Finding your rivals

Not all races are listed but it’s still a good resource

Today’s workout (elliptical): 30 minutes

Happy President’s Day. I like long weekends, especially those that extend through the entire week. My kids are off from school so I’m taking the week off as well. Unlike many of the people we know we’re not heading off to warmer climates this week. There’s plenty to do here, like shoveling three inches of snow of the driveway this morning.

This morning I was playing around on a site called Athlinks that aggregates races in a database and allows participants to “claim” their events. Once done, a runner has a collection of their race results and the usual social networking tools (profile, pictures, Twitter feed, etc.) for sharing or member interaction. Those features are common now but Athlinks also provides a list of your rivals and how you’ve performed against them. Athlinks automatically finds runners who have raced against you and lists their age, gender and won-lost record. It was interesting to see someone I’ve beat 7 times (he’s 78) and a couple of others who have trounced me 5-0.

Those who have beat me multiple times have usually outpaced me by one or more minutes per mile. I’ll likely lose to them in future match-ups. The interesting comparisons are those where I’ve both won and lost to the same person. Those people are truly rivals and it’s about our readiness on race day and how well we leverage or react to race day conditions. I still prefer to view racing as “me versus myself” and I don’t really view these people as rivals. These race day match-ups are more like benchmarks that will help me understand how close I came to reaching my potential.

2 thoughts on “Finding your rivals

  1. carla

    lol- i like this post (i feel similarly about athlinks- it doesn't take into consideration what training or issues your 'rivals' may have even if you are competitive- i'm not- so it's subjective). i'm not so fast, so i also 'race for myself' and find that perfectly fwm :)i confess it's been awhile since i read your posts, tho your hm training sounds like it's coming along well. i had wanted to reply to a post i saw where you were debating prep for half marathon speedwork. i think we're pretty similar in terms of speed (and i'm willing to bet you'll be outpacing me by end of year if you keep at it!), but i've been running a (relatively) long time and have done a few longer races so i'll offer some input. you mentioned tempos and a shorter race or two (that's good). but you said you didn't think you'd be able to incorporate much track work b/c of time constraints. i wanted to say that you can do similar workouts on the road (i did that awhile ago when i wasn't close to a track). sets of 4-6 x half mile repeats are easy to implement into your weekly plan- do them on a route where you feel comfortable. hill repeats are also good training. none of those workouts will take longer than your usual 3-6 mile (?) morning run. another thought…i'd try to do a 10k before the half. even if you don't run it \”hard\”. it'll just give you an idea of hm pacing…the mcmillan running site is good for gauging paces.good luck!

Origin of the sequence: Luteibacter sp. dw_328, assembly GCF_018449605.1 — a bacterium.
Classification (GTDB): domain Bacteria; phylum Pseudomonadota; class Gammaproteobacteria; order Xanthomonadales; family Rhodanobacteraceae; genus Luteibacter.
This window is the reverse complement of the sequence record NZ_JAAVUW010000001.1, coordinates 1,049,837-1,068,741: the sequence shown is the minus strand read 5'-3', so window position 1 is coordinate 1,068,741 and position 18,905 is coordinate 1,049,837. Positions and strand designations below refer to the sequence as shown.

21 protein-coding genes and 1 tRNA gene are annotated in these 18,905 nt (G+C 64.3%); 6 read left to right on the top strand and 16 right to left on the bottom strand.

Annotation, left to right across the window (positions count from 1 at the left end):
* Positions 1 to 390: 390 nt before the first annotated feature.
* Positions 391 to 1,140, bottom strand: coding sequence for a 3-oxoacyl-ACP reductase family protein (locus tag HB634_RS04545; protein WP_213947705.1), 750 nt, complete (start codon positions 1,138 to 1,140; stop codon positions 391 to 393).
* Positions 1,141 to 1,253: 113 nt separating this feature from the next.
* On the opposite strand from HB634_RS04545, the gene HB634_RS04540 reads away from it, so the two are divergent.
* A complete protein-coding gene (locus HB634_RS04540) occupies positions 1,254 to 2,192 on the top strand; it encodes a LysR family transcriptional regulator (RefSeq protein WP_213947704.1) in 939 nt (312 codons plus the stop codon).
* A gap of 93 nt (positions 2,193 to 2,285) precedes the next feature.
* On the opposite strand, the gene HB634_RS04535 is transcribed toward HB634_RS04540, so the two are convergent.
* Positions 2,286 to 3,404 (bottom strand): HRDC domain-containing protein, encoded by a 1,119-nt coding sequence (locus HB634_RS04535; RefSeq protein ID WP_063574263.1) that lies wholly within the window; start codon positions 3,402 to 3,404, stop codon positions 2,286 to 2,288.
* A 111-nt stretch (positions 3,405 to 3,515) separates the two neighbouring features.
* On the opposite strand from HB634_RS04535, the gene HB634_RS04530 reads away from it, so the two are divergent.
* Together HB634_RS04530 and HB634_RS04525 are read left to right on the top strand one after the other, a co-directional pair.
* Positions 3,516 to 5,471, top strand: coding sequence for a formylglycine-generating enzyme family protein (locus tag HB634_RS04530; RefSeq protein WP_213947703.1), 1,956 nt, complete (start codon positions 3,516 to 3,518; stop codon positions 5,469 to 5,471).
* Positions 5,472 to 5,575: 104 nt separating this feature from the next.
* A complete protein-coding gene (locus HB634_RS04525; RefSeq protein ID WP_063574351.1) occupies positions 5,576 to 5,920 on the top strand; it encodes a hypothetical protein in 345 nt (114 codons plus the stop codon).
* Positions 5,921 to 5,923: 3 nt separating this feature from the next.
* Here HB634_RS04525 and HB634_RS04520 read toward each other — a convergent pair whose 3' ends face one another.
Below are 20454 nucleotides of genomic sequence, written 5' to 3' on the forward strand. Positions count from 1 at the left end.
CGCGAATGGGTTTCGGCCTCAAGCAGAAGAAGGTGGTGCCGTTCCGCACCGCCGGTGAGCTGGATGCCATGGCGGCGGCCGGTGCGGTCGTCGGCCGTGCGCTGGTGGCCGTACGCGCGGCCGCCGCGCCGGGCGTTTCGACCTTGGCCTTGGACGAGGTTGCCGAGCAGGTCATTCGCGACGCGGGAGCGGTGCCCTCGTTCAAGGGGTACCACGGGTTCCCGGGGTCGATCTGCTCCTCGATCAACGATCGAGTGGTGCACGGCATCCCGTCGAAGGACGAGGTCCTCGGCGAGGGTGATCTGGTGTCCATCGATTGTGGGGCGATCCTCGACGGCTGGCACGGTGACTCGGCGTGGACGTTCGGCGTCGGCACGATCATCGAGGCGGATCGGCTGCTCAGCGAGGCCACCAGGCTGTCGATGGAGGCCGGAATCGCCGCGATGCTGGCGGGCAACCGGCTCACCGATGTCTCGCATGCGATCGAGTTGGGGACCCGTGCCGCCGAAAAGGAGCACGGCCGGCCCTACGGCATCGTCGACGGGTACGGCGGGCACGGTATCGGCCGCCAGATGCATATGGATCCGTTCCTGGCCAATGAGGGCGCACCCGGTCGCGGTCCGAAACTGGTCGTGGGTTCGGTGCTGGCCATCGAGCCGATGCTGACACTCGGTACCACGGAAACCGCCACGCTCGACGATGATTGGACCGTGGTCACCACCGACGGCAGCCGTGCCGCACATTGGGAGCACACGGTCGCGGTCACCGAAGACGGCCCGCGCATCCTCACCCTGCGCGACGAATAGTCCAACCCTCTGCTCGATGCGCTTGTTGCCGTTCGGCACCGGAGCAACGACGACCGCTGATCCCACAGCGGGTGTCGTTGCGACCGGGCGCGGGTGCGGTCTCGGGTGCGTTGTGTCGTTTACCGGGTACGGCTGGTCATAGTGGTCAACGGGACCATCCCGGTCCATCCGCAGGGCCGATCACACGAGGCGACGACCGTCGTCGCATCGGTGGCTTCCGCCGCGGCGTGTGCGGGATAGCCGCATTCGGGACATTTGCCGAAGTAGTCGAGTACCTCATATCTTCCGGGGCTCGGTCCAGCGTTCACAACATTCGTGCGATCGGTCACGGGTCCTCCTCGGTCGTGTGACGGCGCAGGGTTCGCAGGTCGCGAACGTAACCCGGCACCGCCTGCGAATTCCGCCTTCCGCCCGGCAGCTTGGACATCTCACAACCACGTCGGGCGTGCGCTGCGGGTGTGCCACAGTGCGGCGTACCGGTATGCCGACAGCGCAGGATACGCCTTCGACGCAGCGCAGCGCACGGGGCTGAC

2. Wow, thanks Carla! I think my biggest issue with repeats is self discipline. Although I often think of doing more interval training I tend to default to my usual workouts because it's easier and, frankly, more enjoyable. My morning runs are limited by schedule to 23-26 minutes so I rarely cover more than 2.75 miles on those days and there are no useful hills in the neighborhood. There is a good flat section of the middle school parking lot that might work for 100 meter repeats. I'm going to try that one morning next week.Your point about running the 10K is good. I've got a 5K scheduled in between now and the HM that I want to run because it's for a great cause. Instead of a 10K I'll likely do 10K+ training runs every weekend that I can.Nice to hear from you. Thanks for your comments.ER


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